According to Audit, the City Has Overpaid Dallas County Millions for Use of County Jail

According to the latest audit, this is how much the city pays the county per a 31-year-old county jail operating agreement.
According to the latest audit, this is how much the city pays the county per a 31-year-old county jail operating agreement.
City Auditor's Office

In 1978, the city of Dallas and Dallas County signed an agreement concerning the operations at the county jail -- an agreement that's been revised four times, most recently in 1997. Which, as far as City Auditor Craig Kinton is concerned in his latest audit, is far too long to go between revisions -- especially since "the County jail operation has experienced many changes" in the decade-plus since the last look-see. Kinton's report, given to council members Friday and sent to media this morning, says the failure to update the agreement has led to several problems, chief among them: how the county identifies and defines a "city prisoner" and how the county tallies jail operating costs, which Kinton guesstimates has led to the city's overpaying the county by more than $2.2 million between fiscal years 2006 and '08.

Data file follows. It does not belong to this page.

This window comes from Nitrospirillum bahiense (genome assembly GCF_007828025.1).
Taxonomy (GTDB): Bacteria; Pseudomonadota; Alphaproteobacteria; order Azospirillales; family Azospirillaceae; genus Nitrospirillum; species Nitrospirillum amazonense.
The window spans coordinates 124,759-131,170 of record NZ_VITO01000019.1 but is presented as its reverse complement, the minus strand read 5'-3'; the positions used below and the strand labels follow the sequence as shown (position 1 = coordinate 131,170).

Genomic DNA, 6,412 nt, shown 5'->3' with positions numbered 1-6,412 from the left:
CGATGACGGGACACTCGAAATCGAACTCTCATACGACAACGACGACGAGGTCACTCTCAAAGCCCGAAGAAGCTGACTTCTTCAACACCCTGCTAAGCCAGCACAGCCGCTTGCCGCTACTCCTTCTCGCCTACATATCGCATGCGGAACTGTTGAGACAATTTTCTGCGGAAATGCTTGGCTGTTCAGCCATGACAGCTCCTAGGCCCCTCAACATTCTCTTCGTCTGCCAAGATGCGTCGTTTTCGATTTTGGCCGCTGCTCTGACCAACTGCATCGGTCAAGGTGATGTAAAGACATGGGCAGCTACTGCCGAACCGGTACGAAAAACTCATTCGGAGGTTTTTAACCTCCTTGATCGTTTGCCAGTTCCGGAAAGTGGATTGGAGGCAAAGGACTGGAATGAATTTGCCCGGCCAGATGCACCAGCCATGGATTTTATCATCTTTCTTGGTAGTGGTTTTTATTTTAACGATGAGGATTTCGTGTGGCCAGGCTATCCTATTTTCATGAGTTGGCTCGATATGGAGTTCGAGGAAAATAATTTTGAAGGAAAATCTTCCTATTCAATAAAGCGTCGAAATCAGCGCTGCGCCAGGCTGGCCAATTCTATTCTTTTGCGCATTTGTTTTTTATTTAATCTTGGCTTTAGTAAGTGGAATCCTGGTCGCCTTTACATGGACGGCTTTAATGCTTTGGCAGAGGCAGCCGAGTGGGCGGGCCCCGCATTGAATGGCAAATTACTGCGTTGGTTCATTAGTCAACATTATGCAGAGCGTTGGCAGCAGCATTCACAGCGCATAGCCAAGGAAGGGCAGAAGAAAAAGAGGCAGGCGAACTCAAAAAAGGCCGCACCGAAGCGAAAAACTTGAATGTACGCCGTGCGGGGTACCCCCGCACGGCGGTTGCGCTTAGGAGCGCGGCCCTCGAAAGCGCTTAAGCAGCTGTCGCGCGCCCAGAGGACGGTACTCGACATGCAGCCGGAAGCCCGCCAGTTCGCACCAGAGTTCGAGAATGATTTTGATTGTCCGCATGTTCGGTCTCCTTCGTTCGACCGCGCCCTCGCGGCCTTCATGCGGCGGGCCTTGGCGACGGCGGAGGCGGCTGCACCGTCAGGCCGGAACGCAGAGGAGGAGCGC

Kinton writes that the city's been paying the county based on "preliminary budget expenditures" and "projected prisoner numbers," rather than using "actual expenditures and actual prisoner count." Which means that even though the number of prisoners is on the decline -- 60,723 in 2008, as opposed to 85, 298 in 2006 -- the city's costs have increased. Kinton does write that the numbers may be off a little, give or take: He says the $2.2 million figure is based on "historical data of jail cost categories." Still.


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